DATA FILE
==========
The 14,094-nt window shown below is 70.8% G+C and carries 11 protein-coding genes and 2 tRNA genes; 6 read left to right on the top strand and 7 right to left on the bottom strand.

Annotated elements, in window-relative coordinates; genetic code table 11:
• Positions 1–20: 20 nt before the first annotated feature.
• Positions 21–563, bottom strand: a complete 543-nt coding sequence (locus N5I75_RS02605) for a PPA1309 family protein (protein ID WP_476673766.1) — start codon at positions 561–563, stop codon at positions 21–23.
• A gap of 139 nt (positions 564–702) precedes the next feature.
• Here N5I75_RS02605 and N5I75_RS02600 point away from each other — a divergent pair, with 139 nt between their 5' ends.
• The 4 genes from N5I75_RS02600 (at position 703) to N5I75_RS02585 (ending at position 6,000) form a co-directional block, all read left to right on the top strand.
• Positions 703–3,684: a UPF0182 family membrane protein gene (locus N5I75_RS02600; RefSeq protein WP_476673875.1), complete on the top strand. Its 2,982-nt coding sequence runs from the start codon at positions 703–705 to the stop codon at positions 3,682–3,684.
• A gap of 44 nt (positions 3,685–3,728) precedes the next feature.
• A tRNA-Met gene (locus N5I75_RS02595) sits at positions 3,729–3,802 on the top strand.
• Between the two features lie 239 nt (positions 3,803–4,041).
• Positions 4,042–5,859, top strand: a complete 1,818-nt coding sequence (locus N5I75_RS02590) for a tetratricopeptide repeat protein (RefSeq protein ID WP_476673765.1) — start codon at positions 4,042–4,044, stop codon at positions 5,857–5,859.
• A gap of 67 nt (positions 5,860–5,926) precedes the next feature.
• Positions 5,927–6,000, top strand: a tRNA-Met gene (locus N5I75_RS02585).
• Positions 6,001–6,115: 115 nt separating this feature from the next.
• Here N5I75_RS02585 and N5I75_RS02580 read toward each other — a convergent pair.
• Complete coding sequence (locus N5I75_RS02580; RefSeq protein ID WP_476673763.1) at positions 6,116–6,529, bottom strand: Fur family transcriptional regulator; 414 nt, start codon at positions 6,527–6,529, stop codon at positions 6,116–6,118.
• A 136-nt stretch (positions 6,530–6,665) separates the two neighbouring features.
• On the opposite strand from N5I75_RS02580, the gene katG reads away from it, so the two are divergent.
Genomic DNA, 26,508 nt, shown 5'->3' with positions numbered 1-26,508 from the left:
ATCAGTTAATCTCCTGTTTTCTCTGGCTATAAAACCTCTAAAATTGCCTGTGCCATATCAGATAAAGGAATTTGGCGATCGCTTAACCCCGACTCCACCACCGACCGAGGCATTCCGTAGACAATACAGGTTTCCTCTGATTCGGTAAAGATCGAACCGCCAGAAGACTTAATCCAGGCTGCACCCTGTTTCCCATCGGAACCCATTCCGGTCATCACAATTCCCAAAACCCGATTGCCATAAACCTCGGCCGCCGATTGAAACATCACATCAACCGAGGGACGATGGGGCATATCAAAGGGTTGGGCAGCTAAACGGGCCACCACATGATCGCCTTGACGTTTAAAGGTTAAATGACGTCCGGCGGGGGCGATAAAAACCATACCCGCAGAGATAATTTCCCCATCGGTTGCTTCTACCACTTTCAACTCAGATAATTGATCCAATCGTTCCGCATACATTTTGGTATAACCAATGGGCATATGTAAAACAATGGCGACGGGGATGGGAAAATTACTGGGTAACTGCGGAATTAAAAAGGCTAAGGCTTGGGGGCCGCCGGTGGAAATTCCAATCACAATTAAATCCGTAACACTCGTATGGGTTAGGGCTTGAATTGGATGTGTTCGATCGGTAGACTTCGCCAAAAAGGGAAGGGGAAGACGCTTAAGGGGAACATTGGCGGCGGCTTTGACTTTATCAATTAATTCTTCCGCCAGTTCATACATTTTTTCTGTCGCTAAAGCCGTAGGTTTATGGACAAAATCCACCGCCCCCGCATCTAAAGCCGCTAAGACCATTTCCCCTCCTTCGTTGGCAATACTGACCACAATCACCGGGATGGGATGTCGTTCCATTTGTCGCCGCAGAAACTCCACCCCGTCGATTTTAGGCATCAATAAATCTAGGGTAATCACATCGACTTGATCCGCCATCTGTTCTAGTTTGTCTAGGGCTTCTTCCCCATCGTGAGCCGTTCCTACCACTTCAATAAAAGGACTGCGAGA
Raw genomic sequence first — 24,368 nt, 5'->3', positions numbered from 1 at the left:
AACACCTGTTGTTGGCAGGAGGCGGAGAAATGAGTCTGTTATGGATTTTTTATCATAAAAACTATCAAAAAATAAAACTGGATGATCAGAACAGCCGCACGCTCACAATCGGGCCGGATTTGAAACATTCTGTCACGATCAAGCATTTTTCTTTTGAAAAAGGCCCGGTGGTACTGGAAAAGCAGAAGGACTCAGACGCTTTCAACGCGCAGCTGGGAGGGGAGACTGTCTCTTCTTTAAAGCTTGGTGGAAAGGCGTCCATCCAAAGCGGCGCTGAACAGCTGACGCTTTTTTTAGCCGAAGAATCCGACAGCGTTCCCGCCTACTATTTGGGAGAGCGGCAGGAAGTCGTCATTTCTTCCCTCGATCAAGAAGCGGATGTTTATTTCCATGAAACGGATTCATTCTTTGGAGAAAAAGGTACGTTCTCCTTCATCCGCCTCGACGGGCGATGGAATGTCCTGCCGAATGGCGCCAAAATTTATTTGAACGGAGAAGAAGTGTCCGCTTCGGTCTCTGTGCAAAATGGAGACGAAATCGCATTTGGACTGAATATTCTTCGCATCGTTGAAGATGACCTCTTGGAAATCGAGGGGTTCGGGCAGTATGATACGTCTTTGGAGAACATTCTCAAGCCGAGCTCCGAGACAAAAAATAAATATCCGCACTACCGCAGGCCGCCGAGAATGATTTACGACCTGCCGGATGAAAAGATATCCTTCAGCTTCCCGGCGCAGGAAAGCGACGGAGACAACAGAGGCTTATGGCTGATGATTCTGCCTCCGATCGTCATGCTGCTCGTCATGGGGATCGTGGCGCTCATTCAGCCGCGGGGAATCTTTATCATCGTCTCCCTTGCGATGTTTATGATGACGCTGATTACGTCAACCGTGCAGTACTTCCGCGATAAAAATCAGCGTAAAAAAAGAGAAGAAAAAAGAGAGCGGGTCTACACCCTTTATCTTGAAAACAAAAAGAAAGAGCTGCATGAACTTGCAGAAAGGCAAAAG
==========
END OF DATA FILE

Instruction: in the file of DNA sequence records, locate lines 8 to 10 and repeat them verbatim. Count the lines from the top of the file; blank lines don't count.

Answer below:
• Positions 703–3,684: a UPF0182 family membrane protein gene (locus N5I75_RS02600; RefSeq protein WP_476673875.1), complete on the top strand. Its 2,982-nt coding sequence runs from the start codon at positions 703–705 to the stop codon at positions 3,682–3,684.
• A gap of 44 nt (positions 3,685–3,728) precedes the next feature.
• A tRNA-Met gene (locus N5I75_RS02595) sits at positions 3,729–3,802 on the top strand.